Alarm Fatigue? What a Nuisance!

Alarm Fatigue

“Hospital staff are exposed to an average of 350 alarms per bed per day, based on a sample from an intensive care unit at the Johns Hopkins Hospital in Baltimore.”[1]

From the same survey, almost 9 in 10 hospitals indicated they would increase their use of patient monitoring, particularly of Capnography and pulse oximetry, if false alarms could be reduced. [2]

“Of those hospitals surveyed that monitor some or all patients with pulse oximetry or Capnography, more than 65 percent have experienced positive results in terms of either a reduction in overall adverse events or in reduction of costs.”[3]

Attenuating Alarm Signals

The problem with attenuating alarm data is achieving the balance between communicating the essential, patient-safety specific information that will provide proper notification to clinical staff while minimizing the excess, spurious and non-emergent events that are not indicative of a threat to patient safety. In the absence of contextual information, the option is usually to err on the side of excess because the risk of missing an emergent alarm or notification carries with it the potential for high cost (e.g.: patient harm or death).

Analysis

The purpose of this study is to look at the and some of the Mathematical Techniques for Mitigating Alarm Fatigue: techniques and options available for evaluating real-time data. The objective is to suggest a dialog for further research and investigation into the use of such techniques as appropriate. Clearly, patient safety, regulatory, staff fatigue and other factors must be taken into account in terms of aligning on a best approach or practice (if one can even be identified). These aspects of alarm fatigue are intentionally omitted from the discussion at this point (to be taken up at another time) so that a pure study of the physics of the parameter data and techniques for analyzing can be explored.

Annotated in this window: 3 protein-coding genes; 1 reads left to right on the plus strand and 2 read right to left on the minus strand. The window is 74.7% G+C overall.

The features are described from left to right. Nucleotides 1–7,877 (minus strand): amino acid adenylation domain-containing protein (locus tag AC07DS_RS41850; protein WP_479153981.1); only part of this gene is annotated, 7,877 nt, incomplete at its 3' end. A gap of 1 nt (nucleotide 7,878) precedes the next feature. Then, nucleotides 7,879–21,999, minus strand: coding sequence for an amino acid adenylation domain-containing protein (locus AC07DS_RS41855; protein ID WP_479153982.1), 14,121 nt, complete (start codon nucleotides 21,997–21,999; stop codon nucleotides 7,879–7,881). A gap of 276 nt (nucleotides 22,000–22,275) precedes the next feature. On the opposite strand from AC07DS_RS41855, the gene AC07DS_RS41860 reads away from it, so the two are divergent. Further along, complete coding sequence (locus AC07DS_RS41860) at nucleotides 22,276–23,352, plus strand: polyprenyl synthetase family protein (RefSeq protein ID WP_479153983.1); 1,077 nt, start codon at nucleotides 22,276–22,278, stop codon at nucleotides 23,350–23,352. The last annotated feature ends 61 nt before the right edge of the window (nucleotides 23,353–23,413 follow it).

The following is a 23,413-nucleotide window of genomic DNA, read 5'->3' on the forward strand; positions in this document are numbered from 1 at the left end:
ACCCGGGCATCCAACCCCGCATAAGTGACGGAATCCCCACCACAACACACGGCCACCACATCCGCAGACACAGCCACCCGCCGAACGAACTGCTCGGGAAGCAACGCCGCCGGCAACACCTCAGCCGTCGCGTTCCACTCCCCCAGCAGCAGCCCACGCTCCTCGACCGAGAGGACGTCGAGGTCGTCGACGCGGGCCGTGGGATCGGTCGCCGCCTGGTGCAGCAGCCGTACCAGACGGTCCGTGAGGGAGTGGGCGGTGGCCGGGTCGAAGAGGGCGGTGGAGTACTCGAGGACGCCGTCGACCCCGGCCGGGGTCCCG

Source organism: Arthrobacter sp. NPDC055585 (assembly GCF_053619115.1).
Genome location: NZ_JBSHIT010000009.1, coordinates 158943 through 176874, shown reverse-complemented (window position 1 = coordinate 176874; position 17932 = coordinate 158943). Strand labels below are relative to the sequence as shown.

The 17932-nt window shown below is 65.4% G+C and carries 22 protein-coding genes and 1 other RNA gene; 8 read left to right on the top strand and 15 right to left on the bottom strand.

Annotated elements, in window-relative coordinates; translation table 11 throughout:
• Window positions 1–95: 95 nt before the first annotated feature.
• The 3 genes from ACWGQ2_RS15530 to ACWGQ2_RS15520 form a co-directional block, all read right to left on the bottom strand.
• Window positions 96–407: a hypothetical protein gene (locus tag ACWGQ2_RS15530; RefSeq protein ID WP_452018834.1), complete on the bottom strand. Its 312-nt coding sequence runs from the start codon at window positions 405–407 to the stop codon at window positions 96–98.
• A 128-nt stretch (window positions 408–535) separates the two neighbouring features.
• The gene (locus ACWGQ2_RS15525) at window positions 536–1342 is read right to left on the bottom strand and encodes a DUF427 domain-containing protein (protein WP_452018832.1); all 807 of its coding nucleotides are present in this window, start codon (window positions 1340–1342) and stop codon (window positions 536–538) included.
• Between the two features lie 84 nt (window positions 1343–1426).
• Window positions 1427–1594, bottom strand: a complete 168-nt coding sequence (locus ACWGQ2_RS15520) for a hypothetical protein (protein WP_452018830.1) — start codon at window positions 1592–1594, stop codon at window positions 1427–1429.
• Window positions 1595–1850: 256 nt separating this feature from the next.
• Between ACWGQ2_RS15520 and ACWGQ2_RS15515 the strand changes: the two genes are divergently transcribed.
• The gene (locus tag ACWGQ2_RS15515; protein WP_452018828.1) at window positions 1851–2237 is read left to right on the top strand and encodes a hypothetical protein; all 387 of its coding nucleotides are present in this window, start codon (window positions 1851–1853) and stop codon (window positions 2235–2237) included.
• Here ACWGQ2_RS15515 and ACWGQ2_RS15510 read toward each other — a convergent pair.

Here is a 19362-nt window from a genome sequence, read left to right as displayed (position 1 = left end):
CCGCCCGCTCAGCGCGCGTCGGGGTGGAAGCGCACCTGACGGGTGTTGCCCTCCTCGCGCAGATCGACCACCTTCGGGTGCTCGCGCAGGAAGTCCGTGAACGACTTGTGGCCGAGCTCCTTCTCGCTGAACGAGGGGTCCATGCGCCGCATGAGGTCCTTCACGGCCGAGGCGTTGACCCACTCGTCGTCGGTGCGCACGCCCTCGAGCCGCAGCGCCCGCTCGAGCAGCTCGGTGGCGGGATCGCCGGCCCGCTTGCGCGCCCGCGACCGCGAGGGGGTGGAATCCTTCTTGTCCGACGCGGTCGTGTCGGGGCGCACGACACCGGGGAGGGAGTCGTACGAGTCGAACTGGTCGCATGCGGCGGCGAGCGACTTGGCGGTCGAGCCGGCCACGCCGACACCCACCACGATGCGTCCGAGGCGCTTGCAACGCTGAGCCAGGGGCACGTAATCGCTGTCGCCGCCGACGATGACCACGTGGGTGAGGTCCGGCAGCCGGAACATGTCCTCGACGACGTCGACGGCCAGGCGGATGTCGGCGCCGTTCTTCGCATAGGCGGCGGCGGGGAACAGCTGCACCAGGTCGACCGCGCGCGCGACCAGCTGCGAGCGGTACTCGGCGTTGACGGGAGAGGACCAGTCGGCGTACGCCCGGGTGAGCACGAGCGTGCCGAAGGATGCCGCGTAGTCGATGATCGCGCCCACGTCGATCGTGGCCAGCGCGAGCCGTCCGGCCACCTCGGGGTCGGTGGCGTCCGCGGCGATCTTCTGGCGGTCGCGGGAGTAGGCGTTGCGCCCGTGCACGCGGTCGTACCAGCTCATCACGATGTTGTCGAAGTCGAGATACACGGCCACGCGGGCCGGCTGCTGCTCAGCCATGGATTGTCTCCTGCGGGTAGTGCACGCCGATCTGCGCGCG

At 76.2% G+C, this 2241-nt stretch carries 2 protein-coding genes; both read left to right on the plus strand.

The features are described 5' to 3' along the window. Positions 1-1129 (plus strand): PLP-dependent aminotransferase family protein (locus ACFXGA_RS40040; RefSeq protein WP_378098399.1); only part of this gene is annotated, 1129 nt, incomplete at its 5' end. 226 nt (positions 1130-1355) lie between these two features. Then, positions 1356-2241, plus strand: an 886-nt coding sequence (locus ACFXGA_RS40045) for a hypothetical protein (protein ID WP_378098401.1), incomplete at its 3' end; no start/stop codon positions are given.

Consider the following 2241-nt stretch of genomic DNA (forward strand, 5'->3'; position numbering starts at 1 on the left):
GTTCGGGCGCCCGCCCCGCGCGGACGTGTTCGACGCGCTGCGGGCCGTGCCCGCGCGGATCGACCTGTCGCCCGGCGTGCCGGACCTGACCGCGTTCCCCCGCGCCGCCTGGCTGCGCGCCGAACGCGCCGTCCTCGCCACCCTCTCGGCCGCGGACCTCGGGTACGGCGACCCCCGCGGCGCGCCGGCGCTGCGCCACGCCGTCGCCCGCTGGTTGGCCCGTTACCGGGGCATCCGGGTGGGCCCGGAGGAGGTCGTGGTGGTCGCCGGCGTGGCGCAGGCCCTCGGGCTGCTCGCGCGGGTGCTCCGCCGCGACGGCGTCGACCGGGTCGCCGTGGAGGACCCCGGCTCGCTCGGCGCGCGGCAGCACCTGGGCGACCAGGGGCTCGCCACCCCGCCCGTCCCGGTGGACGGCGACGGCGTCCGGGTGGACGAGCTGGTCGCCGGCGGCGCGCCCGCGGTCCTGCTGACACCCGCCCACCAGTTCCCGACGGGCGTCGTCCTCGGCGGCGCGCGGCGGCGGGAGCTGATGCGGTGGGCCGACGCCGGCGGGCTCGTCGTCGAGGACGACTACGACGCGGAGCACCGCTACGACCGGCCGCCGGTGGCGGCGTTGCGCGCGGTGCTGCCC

References

[1] Ilene MacDonald, “Hospitals rank alarm fatigue as top patient safety concern”, Fierce Healthcare. January 22, 2014.

[2] Wong, Michael; Mabuyi, Anuj; Gonzalez, Beverly; “First National Survey of Patient-Controlled Analgesia Practices.” March-April 2013, A Promise to Amanda Foundation and the Physician-Patient Alliance for Health & Safety.

[3] Ibid.

 

Author: johnrzaleski_eqbr0v

John R. Zaleski, PhD, CAP, CPHIMS, is Chief Analytics Officer of Bernoulli, a leader in real-time connected healthcare. Dr. Zaleski brings 21 years of experience in researching and ushering to market devices and products to improve healthcare. He received his PhD from the University of Pennsylvania, with a dissertation that describes a novel approach for modeling and prediction of post-operative respiratory behavior in post-surgical cardiac patients. Dr. Zaleski has a particular expertise in designing, developing, and implementing clinical and non-clinical point-of-care applications for hospital enterprises. Dr. Zaleski is the named inventor or co-inventor on seven issued patents related to medical device interoperability. He is the author of numerous peer-reviewed articles on clinical use of medical device data, information technology and medical devices and wrote three seminal books on integrating medical device data into electronic health records and the use of medical device data for clinical decision making, including the #1 best seller of HIMSS 2015 on connected medical devices.

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